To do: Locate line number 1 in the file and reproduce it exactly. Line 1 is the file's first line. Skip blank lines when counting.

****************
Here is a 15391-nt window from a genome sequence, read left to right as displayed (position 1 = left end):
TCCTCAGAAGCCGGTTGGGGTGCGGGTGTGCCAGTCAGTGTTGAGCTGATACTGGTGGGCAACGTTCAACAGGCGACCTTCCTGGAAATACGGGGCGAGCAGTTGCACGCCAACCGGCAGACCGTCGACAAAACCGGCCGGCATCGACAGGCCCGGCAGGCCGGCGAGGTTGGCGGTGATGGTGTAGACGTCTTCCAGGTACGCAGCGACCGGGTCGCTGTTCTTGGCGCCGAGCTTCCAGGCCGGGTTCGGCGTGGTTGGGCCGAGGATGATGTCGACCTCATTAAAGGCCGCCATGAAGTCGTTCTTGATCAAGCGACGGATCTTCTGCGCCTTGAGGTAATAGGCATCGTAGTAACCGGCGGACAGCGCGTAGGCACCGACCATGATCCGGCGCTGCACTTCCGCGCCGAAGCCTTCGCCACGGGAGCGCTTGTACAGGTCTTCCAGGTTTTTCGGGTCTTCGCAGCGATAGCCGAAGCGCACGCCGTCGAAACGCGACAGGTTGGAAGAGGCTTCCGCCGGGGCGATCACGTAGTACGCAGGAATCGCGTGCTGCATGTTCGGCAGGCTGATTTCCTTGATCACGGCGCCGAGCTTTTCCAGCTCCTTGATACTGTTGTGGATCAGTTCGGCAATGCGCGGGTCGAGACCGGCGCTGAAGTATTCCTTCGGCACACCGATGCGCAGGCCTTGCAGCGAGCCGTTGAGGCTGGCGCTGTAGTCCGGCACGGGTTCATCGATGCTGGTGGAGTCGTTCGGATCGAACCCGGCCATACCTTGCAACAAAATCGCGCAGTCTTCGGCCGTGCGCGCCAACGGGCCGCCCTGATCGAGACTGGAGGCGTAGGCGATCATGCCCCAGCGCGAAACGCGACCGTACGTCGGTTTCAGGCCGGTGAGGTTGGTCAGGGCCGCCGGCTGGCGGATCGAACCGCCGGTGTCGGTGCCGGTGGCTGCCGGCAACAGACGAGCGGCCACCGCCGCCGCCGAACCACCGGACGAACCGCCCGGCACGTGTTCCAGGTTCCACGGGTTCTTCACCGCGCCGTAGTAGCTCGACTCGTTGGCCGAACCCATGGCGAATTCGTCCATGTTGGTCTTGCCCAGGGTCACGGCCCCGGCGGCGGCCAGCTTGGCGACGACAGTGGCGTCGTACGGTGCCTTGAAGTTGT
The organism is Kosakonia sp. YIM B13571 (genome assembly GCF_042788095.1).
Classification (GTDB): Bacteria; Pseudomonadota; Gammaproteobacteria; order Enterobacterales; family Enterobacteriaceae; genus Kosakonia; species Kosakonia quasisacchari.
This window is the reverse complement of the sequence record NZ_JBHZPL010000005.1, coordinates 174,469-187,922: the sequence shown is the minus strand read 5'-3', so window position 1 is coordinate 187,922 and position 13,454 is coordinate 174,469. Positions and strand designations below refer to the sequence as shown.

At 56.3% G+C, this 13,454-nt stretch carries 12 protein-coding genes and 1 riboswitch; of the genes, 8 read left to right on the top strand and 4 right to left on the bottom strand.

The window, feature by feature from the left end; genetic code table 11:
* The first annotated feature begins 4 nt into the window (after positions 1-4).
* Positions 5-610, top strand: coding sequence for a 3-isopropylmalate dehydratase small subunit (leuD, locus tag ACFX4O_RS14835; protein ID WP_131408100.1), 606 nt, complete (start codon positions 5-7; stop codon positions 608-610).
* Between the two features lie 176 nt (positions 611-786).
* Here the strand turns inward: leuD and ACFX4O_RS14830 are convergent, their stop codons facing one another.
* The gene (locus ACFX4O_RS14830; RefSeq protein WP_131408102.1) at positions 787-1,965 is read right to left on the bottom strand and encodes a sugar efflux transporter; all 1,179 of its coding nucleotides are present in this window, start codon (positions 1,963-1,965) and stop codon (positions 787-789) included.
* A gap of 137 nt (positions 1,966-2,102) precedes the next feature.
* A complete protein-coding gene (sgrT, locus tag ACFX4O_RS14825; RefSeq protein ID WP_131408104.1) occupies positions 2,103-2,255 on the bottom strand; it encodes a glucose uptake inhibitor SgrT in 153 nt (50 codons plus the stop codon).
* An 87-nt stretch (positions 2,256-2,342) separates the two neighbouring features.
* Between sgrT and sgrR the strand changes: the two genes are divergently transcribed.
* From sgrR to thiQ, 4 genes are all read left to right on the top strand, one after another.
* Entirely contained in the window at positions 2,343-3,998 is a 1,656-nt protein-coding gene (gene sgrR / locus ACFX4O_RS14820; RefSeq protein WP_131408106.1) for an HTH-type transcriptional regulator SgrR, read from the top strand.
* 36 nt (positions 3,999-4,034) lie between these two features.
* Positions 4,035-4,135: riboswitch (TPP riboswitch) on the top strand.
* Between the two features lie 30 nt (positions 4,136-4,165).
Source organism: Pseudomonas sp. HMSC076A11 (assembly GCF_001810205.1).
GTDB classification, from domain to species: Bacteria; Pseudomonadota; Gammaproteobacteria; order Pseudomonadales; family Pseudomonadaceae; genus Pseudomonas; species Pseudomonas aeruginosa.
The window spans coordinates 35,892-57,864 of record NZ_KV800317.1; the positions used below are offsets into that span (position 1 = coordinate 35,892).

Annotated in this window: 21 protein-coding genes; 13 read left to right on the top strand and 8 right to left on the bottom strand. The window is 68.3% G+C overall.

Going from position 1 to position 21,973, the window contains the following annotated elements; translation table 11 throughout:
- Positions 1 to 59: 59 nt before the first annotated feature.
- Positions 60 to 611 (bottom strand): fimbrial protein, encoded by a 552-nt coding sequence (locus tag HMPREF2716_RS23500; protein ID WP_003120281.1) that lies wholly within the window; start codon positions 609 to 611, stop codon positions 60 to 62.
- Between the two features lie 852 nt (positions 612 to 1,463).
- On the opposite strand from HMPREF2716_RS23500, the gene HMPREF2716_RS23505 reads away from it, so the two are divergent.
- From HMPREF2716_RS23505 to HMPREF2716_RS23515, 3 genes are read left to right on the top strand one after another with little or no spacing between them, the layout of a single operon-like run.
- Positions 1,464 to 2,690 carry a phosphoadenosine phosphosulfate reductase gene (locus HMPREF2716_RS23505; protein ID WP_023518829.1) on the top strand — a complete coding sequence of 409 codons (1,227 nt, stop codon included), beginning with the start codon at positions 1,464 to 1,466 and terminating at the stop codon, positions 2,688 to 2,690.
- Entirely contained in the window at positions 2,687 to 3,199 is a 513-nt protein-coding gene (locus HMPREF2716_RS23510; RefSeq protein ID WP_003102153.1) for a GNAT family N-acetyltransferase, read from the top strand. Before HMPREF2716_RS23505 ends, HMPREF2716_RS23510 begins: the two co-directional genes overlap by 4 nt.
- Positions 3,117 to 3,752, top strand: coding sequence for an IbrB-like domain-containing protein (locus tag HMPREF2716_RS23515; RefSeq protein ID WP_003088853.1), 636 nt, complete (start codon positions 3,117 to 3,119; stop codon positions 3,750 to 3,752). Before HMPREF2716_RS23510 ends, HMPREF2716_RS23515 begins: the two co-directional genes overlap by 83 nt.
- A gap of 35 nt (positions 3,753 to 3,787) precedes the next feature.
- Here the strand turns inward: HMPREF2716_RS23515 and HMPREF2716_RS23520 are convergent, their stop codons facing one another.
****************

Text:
Here is a 15391-nt window from a genome sequence, read left to right as displayed (position 1 = left end):